A sweeping new security law in Hong Kong has raised questions for big tech companies’ operations in the territory, with Facebook, Google and Twitter temporarily blocking authorities’ access to user data; TikTok – under pressure around the world for its proximity to China – says it will exit the market within days.

“In light of recent events, we’ve decided to stop operations of the TikTok app in Hong Kong,” a spokesperson for the wildly popular app told the news agency Reuters. It follows statements from the company that it would refuse requests from Beijing to censor content or for user data.

The new law has sparked widespread concern around the world but its implications are largely unknown.

Until it was passed on June 30, nobody other than government officials had seen it. The last week has seen experts and legal departments scrambling to grasp its implications. Suffice to say that its powers are vast, criminalising secession, subversion, terrorism and collusion with foreign forces. Beijing will have power over the interpretation of the law, rather than Hong Kong’s judiciary. Some trials will take place behind closed doors.

Crucially, it has beefed up the Chinese government’s leverage over foreign companies with jail terms for non-compliant firms.

On Monday, according to the Financial Times, the local government in Hong Kong clarified that it would require platforms to take down content deemed illegal, decline access to certain individuals, and comply with decryption requests (with a warrant).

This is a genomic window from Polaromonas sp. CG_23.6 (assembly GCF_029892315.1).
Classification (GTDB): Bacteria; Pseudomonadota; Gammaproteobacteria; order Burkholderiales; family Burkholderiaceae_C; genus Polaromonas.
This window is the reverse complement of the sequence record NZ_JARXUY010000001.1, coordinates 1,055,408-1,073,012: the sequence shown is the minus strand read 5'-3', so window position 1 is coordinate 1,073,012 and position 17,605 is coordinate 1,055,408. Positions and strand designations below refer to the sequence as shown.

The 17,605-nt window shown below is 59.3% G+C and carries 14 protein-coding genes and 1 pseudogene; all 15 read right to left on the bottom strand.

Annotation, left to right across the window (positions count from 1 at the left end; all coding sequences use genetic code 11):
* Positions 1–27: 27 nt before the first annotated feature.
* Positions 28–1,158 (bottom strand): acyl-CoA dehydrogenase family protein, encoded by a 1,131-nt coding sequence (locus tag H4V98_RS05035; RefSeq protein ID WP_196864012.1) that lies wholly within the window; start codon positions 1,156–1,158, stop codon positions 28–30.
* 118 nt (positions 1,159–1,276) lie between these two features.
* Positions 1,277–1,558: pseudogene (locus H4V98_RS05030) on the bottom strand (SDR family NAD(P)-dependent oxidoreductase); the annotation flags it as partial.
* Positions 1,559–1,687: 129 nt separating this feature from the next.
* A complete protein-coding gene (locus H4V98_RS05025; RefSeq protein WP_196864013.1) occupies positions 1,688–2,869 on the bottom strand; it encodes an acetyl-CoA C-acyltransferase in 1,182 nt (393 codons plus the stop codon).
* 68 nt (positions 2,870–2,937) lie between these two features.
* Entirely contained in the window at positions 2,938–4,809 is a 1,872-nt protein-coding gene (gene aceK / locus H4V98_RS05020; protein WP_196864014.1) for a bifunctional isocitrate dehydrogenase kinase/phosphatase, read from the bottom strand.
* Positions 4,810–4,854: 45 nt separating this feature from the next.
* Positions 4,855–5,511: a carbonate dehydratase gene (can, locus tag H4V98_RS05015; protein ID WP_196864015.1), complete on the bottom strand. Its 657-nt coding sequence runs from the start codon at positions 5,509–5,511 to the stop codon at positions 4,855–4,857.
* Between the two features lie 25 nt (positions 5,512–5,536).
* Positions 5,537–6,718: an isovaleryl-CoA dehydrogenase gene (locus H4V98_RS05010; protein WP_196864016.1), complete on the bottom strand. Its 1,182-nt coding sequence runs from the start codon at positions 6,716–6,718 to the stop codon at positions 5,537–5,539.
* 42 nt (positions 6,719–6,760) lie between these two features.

As a result, all of the major American social platforms – Google, Facebook (including WhatsApp and Instagram), Twitter, and even LinkedIn have all temporarily blocked Hong Kong authorities from accessing data while they review the implications of the law, in what had been the only common law jurisdiction in China. The news of LinkedIn’s resistance is particularly interesting, given that it operates in China by complying with local laws.

The situation is a further complication of the multi-dimensional political maelstrom in which TikTok finds itself. Owned by ByteDance, a Chinese company that also operates Douyin, an equivalent app in mainland China, TikTok’s creation and design was a concerted effort to distance the app from China and increase global appeal.

It has done this by making sure it is well known that the app keeps user data in the user’s market and does not send it to China (though a lawsuit last year added fuel to sceptics’ fire by claiming the app sends data to ByteDance’s home market “surreptitiously”).

As a result, this is now a key promise that TikTok cannot afford to abandon, especially with US Secretary of State, Mike Pompeo’s jab at the app, which the government is “looking at” banning, citing national security concerns. TikTok maintains these are unfounded.

In Hong Kong, TikTok operates in a loss-making market, according to Reuters, in which it serves just 150,000 users; Douyin – the mainland equivalent – has many more, despite not technically belonging to Hong Kong-based app stores.

The passing of the law is the latest move in the struggle for the future of the city, which has since 1997 operated a “one country, two systems” framework, in which citizens of the territory were allowed certain freedoms such as unfettered access to the internet and the right to protest.

More broadly, it indicates the rising tensions for Chinese companies attempting to internationalise and for international companies looking to participate in the colossal and unignorable Chinese market. It is a dilemma that won't be going away any time soon.

Sourced from Reuters, Financial Times, BBC, CNN; additional content by WARC staff